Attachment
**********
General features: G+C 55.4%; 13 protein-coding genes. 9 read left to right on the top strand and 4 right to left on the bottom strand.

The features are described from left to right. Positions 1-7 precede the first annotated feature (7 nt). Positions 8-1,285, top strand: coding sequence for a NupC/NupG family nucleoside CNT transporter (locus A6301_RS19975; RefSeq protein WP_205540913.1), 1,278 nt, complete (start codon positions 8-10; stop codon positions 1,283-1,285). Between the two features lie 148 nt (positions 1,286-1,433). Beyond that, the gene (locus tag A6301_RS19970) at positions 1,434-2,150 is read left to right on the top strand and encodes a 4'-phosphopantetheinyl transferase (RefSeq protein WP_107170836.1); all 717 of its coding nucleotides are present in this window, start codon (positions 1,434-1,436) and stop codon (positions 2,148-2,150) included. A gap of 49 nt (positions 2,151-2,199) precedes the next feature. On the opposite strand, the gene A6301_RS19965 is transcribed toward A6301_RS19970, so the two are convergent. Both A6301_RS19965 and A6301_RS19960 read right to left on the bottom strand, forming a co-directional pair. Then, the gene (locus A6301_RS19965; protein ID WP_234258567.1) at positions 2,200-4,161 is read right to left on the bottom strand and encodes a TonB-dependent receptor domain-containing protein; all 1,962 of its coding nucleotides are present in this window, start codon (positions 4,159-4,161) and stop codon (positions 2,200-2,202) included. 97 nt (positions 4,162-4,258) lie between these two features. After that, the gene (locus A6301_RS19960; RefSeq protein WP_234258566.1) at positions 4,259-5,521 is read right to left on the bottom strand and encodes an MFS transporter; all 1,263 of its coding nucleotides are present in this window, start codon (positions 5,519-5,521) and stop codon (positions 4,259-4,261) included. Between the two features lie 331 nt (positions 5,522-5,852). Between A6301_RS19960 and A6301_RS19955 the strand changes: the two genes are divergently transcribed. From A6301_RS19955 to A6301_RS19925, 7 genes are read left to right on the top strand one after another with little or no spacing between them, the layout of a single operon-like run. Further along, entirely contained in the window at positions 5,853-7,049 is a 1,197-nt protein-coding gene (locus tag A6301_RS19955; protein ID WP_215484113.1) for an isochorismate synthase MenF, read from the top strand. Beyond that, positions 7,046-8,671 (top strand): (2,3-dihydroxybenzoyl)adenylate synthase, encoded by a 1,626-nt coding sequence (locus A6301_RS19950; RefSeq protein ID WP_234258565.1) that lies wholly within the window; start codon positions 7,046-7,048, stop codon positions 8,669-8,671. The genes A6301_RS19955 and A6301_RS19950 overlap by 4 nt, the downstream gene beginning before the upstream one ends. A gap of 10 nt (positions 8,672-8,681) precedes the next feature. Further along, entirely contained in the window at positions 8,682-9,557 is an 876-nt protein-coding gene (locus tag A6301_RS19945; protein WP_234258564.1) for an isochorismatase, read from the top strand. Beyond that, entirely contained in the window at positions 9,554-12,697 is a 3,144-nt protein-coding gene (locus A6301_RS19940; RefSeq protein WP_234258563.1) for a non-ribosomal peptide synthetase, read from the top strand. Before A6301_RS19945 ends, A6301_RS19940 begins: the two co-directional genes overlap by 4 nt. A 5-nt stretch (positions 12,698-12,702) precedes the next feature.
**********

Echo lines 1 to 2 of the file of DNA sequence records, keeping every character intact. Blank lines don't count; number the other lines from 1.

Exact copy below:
General features: G+C 55.4%; 13 protein-coding genes. 9 read left to right on the top strand and 4 right to left on the bottom strand.

The features are described from left to right. Positions 1-7 precede the first annotated feature (7 nt). Positions 8-1,285, top strand: coding sequence for a NupC/NupG family nucleoside CNT transporter (locus A6301_RS19975; RefSeq protein WP_205540913.1), 1,278 nt, complete (start codon positions 8-10; stop codon positions 1,283-1,285). Between the two features lie 148 nt (positions 1,286-1,433). Beyond that, the gene (locus tag A6301_RS19970) at positions 1,434-2,150 is read left to right on the top strand and encodes a 4'-phosphopantetheinyl transferase (RefSeq protein WP_107170836.1); all 717 of its coding nucleotides are present in this window, start codon (positions 1,434-1,436) and stop codon (positions 2,148-2,150) included. A gap of 49 nt (positions 2,151-2,199) precedes the next feature. On the opposite strand, the gene A6301_RS19965 is transcribed toward A6301_RS19970, so the two are convergent. Both A6301_RS19965 and A6301_RS19960 read right to left on the bottom strand, forming a co-directional pair. Then, the gene (locus A6301_RS19965; protein ID WP_234258567.1) at positions 2,200-4,161 is read right to left on the bottom strand and encodes a TonB-dependent receptor domain-containing protein; all 1,962 of its coding nucleotides are present in this window, start codon (positions 4,159-4,161) and stop codon (positions 2,200-2,202) included. 97 nt (positions 4,162-4,258) lie between these two features. After that, the gene (locus A6301_RS19960; RefSeq protein WP_234258566.1) at positions 4,259-5,521 is read right to left on the bottom strand and encodes an MFS transporter; all 1,263 of its coding nucleotides are present in this window, start codon (positions 5,519-5,521) and stop codon (positions 4,259-4,261) included. Between the two features lie 331 nt (positions 5,522-5,852). Between A6301_RS19960 and A6301_RS19955 the strand changes: the two genes are divergently transcribed. From A6301_RS19955 to A6301_RS19925, 7 genes are read left to right on the top strand one after another with little or no spacing between them, the layout of a single operon-like run. Further along, entirely contained in the window at positions 5,853-7,049 is a 1,197-nt protein-coding gene (locus tag A6301_RS19955; protein ID WP_215484113.1) for an isochorismate synthase MenF, read from the top strand. Beyond that, positions 7,046-8,671 (top strand): (2,3-dihydroxybenzoyl)adenylate synthase, encoded by a 1,626-nt coding sequence (locus A6301_RS19950; RefSeq protein ID WP_234258565.1) that lies wholly within the window; start codon positions 7,046-7,048, stop codon positions 8,669-8,671. The genes A6301_RS19955 and A6301_RS19950 overlap by 4 nt, the downstream gene beginning before the upstream one ends. A gap of 10 nt (positions 8,672-8,681) precedes the next feature. Further along, entirely contained in the window at positions 8,682-9,557 is an 876-nt protein-coding gene (locus tag A6301_RS19945; protein WP_234258564.1) for an isochorismatase, read from the top strand. Beyond that, entirely contained in the window at positions 9,554-12,697 is a 3,144-nt protein-coding gene (locus A6301_RS19940; RefSeq protein WP_234258563.1) for a non-ribosomal peptide synthetase, read from the top strand. Before A6301_RS19945 ends, A6301_RS19940 begins: the two co-directional genes overlap by 4 nt. A 5-nt stretch (positions 12,698-12,702) precedes the next feature.